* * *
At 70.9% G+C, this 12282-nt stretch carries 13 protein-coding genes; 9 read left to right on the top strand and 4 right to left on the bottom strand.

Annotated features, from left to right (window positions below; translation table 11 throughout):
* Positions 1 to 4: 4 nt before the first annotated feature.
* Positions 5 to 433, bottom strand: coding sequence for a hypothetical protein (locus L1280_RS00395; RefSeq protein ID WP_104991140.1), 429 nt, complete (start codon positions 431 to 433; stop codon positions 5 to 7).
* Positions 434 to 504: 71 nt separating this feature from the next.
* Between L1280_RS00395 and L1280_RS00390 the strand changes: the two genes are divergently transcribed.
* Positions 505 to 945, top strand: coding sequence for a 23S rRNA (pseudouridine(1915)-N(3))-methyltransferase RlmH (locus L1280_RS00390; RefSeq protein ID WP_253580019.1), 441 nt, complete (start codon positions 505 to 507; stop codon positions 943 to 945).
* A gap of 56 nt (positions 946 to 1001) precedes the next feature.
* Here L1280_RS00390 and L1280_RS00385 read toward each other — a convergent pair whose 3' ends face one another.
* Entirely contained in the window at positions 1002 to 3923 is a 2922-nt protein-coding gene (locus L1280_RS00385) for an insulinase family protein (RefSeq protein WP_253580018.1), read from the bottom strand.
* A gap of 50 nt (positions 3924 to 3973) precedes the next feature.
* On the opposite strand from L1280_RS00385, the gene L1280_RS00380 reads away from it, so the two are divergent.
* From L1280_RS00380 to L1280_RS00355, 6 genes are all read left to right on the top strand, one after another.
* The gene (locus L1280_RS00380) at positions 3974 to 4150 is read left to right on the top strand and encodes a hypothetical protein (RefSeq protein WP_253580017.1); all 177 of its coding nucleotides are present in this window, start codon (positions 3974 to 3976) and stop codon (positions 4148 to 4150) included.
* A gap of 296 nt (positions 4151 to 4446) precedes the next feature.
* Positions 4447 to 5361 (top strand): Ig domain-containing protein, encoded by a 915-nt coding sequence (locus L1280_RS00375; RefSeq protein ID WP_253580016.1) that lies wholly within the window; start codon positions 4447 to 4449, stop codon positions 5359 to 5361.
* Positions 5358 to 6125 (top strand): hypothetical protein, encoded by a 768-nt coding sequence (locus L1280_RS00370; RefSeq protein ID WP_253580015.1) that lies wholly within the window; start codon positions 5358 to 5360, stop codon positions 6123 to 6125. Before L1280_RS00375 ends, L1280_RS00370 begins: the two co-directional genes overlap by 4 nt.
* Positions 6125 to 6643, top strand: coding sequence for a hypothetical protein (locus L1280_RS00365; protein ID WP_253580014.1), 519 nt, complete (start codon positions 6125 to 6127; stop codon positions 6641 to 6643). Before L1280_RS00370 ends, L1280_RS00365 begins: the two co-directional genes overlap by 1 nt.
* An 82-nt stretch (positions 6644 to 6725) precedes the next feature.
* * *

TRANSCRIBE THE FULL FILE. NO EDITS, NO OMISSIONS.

At 70.9% G+C, this 12282-nt stretch carries 13 protein-coding genes; 9 read left to right on the top strand and 4 right to left on the bottom strand.

Annotated features, from left to right (window positions below; translation table 11 throughout):
* Positions 1 to 4: 4 nt before the first annotated feature.
* Positions 5 to 433, bottom strand: coding sequence for a hypothetical protein (locus L1280_RS00395; RefSeq protein ID WP_104991140.1), 429 nt, complete (start codon positions 431 to 433; stop codon positions 5 to 7).
* Positions 434 to 504: 71 nt separating this feature from the next.
* Between L1280_RS00395 and L1280_RS00390 the strand changes: the two genes are divergently transcribed.
* Positions 505 to 945, top strand: coding sequence for a 23S rRNA (pseudouridine(1915)-N(3))-methyltransferase RlmH (locus L1280_RS00390; RefSeq protein ID WP_253580019.1), 441 nt, complete (start codon positions 505 to 507; stop codon positions 943 to 945).
* A gap of 56 nt (positions 946 to 1001) precedes the next feature.
* Here L1280_RS00390 and L1280_RS00385 read toward each other — a convergent pair whose 3' ends face one another.
* Entirely contained in the window at positions 1002 to 3923 is a 2922-nt protein-coding gene (locus L1280_RS00385) for an insulinase family protein (RefSeq protein WP_253580018.1), read from the bottom strand.
* A gap of 50 nt (positions 3924 to 3973) precedes the next feature.
* On the opposite strand from L1280_RS00385, the gene L1280_RS00380 reads away from it, so the two are divergent.
* From L1280_RS00380 to L1280_RS00355, 6 genes are all read left to right on the top strand, one after another.
* The gene (locus L1280_RS00380) at positions 3974 to 4150 is read left to right on the top strand and encodes a hypothetical protein (RefSeq protein WP_253580017.1); all 177 of its coding nucleotides are present in this window, start codon (positions 3974 to 3976) and stop codon (positions 4148 to 4150) included.
* A gap of 296 nt (positions 4151 to 4446) precedes the next feature.
* Positions 4447 to 5361 (top strand): Ig domain-containing protein, encoded by a 915-nt coding sequence (locus L1280_RS00375; RefSeq protein ID WP_253580016.1) that lies wholly within the window; start codon positions 4447 to 4449, stop codon positions 5359 to 5361.
* Positions 5358 to 6125 (top strand): hypothetical protein, encoded by a 768-nt coding sequence (locus L1280_RS00370; RefSeq protein ID WP_253580015.1) that lies wholly within the window; start codon positions 5358 to 5360, stop codon positions 6123 to 6125. Before L1280_RS00375 ends, L1280_RS00370 begins: the two co-directional genes overlap by 4 nt.
* Positions 6125 to 6643, top strand: coding sequence for a hypothetical protein (locus L1280_RS00365; protein ID WP_253580014.1), 519 nt, complete (start codon positions 6125 to 6127; stop codon positions 6641 to 6643). Before L1280_RS00370 ends, L1280_RS00365 begins: the two co-directional genes overlap by 1 nt.
* An 82-nt stretch (positions 6644 to 6725) precedes the next feature.